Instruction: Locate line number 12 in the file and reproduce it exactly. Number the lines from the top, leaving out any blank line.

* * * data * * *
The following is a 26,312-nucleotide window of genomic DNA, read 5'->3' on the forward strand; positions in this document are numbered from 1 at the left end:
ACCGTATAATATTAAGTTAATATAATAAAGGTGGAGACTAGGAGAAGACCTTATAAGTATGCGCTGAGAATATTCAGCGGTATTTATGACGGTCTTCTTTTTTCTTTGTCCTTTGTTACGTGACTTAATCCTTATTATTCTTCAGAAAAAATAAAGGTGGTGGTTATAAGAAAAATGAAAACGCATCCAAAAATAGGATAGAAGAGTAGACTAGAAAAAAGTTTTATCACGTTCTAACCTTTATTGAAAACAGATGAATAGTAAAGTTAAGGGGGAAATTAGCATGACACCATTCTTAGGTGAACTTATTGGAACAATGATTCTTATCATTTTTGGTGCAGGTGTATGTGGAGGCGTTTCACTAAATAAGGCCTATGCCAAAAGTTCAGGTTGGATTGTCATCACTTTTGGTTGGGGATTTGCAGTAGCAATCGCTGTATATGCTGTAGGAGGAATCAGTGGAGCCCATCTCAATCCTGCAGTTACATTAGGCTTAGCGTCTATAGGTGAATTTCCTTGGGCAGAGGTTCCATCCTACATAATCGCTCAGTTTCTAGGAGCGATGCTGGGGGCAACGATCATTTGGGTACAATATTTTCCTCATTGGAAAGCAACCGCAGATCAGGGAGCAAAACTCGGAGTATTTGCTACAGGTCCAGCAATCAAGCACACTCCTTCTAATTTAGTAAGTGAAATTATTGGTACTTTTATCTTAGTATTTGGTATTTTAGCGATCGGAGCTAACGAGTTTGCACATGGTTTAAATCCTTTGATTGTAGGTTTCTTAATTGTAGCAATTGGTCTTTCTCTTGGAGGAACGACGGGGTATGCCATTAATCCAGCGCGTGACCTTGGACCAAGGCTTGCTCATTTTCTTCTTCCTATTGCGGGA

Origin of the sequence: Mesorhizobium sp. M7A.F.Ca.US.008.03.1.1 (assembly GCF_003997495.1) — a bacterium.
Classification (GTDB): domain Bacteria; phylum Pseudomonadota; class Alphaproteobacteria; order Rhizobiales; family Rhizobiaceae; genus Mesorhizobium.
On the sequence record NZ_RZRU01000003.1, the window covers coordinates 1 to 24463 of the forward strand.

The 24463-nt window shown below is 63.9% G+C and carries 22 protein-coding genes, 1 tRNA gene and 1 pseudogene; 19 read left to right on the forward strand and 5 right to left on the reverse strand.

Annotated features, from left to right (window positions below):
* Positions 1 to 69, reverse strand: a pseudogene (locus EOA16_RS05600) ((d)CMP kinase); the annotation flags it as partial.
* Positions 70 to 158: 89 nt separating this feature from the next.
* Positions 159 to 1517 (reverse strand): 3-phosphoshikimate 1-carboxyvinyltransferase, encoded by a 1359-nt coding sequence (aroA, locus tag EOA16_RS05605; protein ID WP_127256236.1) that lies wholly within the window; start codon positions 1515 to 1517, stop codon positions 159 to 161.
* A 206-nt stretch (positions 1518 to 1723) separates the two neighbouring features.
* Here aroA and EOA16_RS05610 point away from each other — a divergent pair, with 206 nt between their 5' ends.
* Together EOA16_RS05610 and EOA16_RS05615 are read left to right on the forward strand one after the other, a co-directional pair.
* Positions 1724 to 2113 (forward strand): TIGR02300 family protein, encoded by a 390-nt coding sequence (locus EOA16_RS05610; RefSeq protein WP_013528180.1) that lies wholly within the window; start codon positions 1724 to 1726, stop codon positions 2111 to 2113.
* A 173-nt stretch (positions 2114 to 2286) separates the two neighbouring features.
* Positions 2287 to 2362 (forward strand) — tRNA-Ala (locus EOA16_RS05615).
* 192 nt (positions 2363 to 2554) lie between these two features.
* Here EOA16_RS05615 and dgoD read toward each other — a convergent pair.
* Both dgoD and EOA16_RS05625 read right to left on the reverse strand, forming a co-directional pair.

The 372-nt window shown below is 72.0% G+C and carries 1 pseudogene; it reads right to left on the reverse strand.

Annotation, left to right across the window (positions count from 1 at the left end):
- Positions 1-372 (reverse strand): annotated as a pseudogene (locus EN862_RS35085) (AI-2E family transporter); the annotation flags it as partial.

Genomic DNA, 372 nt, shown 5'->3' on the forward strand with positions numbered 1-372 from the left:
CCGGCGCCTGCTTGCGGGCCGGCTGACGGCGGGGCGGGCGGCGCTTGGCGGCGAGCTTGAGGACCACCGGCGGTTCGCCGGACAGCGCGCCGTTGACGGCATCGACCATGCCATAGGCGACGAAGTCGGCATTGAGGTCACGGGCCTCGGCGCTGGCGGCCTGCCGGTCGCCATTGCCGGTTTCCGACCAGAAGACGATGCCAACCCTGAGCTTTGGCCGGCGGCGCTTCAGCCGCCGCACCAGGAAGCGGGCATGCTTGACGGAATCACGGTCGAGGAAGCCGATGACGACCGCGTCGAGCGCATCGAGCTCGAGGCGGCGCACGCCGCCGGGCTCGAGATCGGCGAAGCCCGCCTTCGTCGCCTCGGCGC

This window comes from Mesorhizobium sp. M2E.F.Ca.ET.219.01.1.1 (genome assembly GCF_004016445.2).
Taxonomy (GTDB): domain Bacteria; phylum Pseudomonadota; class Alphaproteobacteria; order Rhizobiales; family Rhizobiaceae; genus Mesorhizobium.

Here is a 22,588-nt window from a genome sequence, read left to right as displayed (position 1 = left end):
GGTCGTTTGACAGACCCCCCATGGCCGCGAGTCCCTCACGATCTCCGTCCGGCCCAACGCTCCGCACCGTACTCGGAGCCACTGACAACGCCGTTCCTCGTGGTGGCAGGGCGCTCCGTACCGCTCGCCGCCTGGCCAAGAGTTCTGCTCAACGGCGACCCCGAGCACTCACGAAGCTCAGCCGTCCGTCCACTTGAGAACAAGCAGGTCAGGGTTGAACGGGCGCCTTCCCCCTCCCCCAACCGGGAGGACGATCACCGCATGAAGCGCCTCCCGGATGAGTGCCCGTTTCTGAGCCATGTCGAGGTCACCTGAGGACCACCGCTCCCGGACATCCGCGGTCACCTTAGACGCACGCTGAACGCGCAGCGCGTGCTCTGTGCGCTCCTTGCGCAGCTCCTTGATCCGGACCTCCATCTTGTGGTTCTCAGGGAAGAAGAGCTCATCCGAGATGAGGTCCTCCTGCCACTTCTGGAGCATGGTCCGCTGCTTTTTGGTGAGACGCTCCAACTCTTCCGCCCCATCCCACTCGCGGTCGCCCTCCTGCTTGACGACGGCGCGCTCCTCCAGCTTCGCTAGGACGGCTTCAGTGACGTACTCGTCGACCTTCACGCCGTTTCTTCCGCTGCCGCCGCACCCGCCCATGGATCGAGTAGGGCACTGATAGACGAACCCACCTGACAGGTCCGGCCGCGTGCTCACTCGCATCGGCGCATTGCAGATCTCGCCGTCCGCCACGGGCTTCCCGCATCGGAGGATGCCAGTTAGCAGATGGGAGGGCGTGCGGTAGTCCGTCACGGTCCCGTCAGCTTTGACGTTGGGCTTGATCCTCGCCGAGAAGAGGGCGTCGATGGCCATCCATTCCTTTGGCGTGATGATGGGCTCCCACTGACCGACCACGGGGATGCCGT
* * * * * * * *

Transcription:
* Here aroA and EOA16_RS05610 point away from each other — a divergent pair, with 206 nt between their 5' ends.